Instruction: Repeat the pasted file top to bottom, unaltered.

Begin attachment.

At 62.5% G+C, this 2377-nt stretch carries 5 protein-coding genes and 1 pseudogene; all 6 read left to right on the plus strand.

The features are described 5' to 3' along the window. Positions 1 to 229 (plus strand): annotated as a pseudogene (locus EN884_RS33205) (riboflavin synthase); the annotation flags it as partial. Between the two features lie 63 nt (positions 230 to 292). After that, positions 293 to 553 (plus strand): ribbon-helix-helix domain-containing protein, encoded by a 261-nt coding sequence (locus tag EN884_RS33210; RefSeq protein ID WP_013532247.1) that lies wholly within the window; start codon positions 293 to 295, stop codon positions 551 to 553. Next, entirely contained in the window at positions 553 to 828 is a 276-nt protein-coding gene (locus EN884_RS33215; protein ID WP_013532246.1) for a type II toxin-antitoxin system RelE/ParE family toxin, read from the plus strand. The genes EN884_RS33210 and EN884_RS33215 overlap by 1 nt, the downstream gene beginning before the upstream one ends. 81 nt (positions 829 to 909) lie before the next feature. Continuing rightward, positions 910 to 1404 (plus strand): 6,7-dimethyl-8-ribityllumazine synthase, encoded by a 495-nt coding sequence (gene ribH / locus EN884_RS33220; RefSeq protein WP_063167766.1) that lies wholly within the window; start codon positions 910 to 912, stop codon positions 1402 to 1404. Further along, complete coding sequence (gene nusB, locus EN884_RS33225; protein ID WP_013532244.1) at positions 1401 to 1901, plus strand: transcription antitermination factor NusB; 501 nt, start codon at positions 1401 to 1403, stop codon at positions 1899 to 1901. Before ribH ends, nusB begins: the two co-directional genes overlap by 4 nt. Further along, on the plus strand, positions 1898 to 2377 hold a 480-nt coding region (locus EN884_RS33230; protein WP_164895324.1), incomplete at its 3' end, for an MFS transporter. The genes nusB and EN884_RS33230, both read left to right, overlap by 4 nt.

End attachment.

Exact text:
At 62.5% G+C, this 2377-nt stretch carries 5 protein-coding genes and 1 pseudogene; all 6 read left to right on the plus strand.

The features are described 5' to 3' along the window. Positions 1 to 229 (plus strand): annotated as a pseudogene (locus EN884_RS33205) (riboflavin synthase); the annotation flags it as partial. Between the two features lie 63 nt (positions 230 to 292). After that, positions 293 to 553 (plus strand): ribbon-helix-helix domain-containing protein, encoded by a 261-nt coding sequence (locus tag EN884_RS33210; RefSeq protein ID WP_013532247.1) that lies wholly within the window; start codon positions 293 to 295, stop codon positions 551 to 553. Next, entirely contained in the window at positions 553 to 828 is a 276-nt protein-coding gene (locus EN884_RS33215; protein ID WP_013532246.1) for a type II toxin-antitoxin system RelE/ParE family toxin, read from the plus strand. The genes EN884_RS33210 and EN884_RS33215 overlap by 1 nt, the downstream gene beginning before the upstream one ends. 81 nt (positions 829 to 909) lie before the next feature. Continuing rightward, positions 910 to 1404 (plus strand): 6,7-dimethyl-8-ribityllumazine synthase, encoded by a 495-nt coding sequence (gene ribH / locus EN884_RS33220; RefSeq protein WP_063167766.1) that lies wholly within the window; start codon positions 910 to 912, stop codon positions 1402 to 1404. Further along, complete coding sequence (gene nusB, locus EN884_RS33225; protein ID WP_013532244.1) at positions 1401 to 1901, plus strand: transcription antitermination factor NusB; 501 nt, start codon at positions 1401 to 1403, stop codon at positions 1899 to 1901. Before ribH ends, nusB begins: the two co-directional genes overlap by 4 nt. Further along, on the plus strand, positions 1898 to 2377 hold a 480-nt coding region (locus EN884_RS33230; protein WP_164895324.1), incomplete at its 3' end, for an MFS transporter. The genes nusB and EN884_RS33230, both read left to right, overlap by 4 nt.